This is a challenge for Nvidia’s new top-tier RTX hardware that’s very, very different from the usual benchmarks and gameplay tests – is it actually possible to run the deeply flawed PC port of Batman: Arkham Knight at 4K resolution at a smooth, locked 60fps? Three years on from its highly controversial launch, has the quality of the port improved at all? Can the latest mainstream PC technology attain the consistent performance level that has traditionally eluded this most baffling of ports? And perhaps more to the point – why return to Arkham Knight at all?
The last point is the easiest to answer – it’s about preservation, the idea of running one of the greatest games of this generation not just on the games machine of today but on the hardware of tomorrow. Publisher Warner Bros has already taken a swing at remastering the PS360 era Arkham titles for the current generation of consoles with limited success, while Arkham Knight itself has received no support for the enhanced Sony and Microsoft machines. Through that process of elimination, the PC version is all we have to work with when the next best alternative is the 1080p30 PS4 experience running under boost mode on PS4 Pro.
And what’s clear from running the PC game at higher resolutions is that Rocksteady’s original assets not only hold up at 4K, they look absolutely beautiful. While some of the core effects like depth of field or the game’s signature rain don’t scale to higher pixel-counts so effectively, the high frequency detail, the stunning character modelling and the sheer atmosphere of Rocksteady’s open world Gotham is simply phenomenal when pushed to the next level. Even before we attempt to drag the PC version kicking and screaming to 60fps, what we have here is a fascinating ‘what if’ – a vision of what Arkham Knight running on the enhanced consoles could potentially deliver.
But it’s the performance issue that is our biggest challenge here – matching the consoles’ 30fps target is no real problem. In theory, this should be easily doable. Running the game unlocked on powerful hardware easily sees the game regularly operate well north of 60fps – but average frame-rates are not the issue, it’s all about the highly intrusive stutter that brings performance crashing down. Returning to Arkham Knight and running the PC port across a range of hardware, there are several issues to tackle here.
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First of all, unless you like tearing a lot there’s a double-buffer v-sync to contend with that can easily send frame-rates crashing down from 60fps to 30fps in a blink of the eye. Secondly, background streaming – yes, the dreaded Batmobile sections in particular – also inflicts a degree of stutter, and that’s possibly down to streaming issues baked into the core Unreal Engine 3 technology. Then there’s bandwidth intensive areas in cut-scenes, which can drag performance down hard. Just play through the initial diner scene, or where the Joker is torched at the game’s very beginning for a couple of examples of this.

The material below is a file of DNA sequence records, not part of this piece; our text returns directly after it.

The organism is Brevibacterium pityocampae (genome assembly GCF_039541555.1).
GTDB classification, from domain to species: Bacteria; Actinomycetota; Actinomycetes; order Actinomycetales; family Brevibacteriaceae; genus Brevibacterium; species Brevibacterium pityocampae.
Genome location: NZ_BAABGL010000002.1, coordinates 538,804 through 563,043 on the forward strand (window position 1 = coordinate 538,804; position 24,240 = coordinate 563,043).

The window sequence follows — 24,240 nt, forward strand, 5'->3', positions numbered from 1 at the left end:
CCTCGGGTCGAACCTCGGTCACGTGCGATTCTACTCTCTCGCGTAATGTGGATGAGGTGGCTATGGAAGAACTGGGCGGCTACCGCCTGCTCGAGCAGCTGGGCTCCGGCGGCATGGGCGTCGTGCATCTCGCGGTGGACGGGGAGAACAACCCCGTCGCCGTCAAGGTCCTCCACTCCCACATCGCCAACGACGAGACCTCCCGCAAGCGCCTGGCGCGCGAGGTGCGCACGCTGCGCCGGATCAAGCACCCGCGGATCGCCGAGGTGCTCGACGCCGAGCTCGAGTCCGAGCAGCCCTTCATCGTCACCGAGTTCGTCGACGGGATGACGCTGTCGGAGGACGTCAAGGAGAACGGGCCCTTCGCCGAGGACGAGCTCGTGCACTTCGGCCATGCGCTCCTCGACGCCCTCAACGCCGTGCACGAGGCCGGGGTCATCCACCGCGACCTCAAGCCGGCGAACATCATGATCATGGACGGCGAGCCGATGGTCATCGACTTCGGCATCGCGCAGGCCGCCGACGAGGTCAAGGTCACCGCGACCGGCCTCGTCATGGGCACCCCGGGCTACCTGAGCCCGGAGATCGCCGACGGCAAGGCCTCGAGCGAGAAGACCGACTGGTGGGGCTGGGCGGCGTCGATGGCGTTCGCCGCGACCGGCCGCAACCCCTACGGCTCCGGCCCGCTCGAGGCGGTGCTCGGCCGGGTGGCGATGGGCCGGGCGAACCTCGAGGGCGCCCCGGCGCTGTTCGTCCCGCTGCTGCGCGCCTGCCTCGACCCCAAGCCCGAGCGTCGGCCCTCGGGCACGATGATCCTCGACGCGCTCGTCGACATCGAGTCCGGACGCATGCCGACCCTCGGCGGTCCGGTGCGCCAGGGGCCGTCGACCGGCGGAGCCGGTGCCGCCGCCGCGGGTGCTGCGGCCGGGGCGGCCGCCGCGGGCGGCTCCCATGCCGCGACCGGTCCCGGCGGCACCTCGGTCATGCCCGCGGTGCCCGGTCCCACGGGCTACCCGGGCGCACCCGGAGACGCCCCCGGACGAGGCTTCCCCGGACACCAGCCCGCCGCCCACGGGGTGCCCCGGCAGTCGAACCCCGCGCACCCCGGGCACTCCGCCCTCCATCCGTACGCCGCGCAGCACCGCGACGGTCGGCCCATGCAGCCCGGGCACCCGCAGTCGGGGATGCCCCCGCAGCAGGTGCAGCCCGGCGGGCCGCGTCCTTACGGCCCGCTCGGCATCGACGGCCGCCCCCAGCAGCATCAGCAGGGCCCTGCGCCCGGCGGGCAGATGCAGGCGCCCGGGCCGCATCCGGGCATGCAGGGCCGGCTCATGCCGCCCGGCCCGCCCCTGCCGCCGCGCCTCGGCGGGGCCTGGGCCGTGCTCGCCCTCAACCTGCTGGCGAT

So how do we deal with all of these issues? For Nvidia users, using adaptive v-sync (we recommend the GPU control panel flavour) and a max in-game frame-rate set higher than 60fps trades occasional screen-tear for the lurching frame-rate drops caused by the double-buffer v-sync set-up. It’s not ideal, but it’s a clear improvement in overall fluidity. The bandwidth intensive scenes are harder to tackle, but based on RX 580 and Vega 56 testing, this may not be as much of an issue for AMD hardware, which seems more stable overall than the GTX 1060 and 1070 counterparts. This in turn raises the question – is there some kind of GPU driver bottleneck on the Nvidia side?
Background streaming problems are more challenging to overcome, though Kaldaien’s Batman Tweak v1.01 helps here – its balanced and fast streaming options help to mitigate some of those Batmobile stutters.
Beyond that, it’s all about brute-forcing the game with modern PC gaming technology. The remaining stutter issues are resolved simply through raw power – I tested a six-core Core i7 8700K which helped immensely, while a quad-core Core i7 7700K added some more dropped frames but was still fairly solid overall. Setting the 7700K to quad-core i5 and dual-core i3 configurations with reduced clocks to match today’s locked Intel processors saw more of those dreaded dropped frames crop up during Batmobile sections. Tweaking only goes so far – we reach the point where it becomes about sheer horsepower and frankly massive amounts of overhead.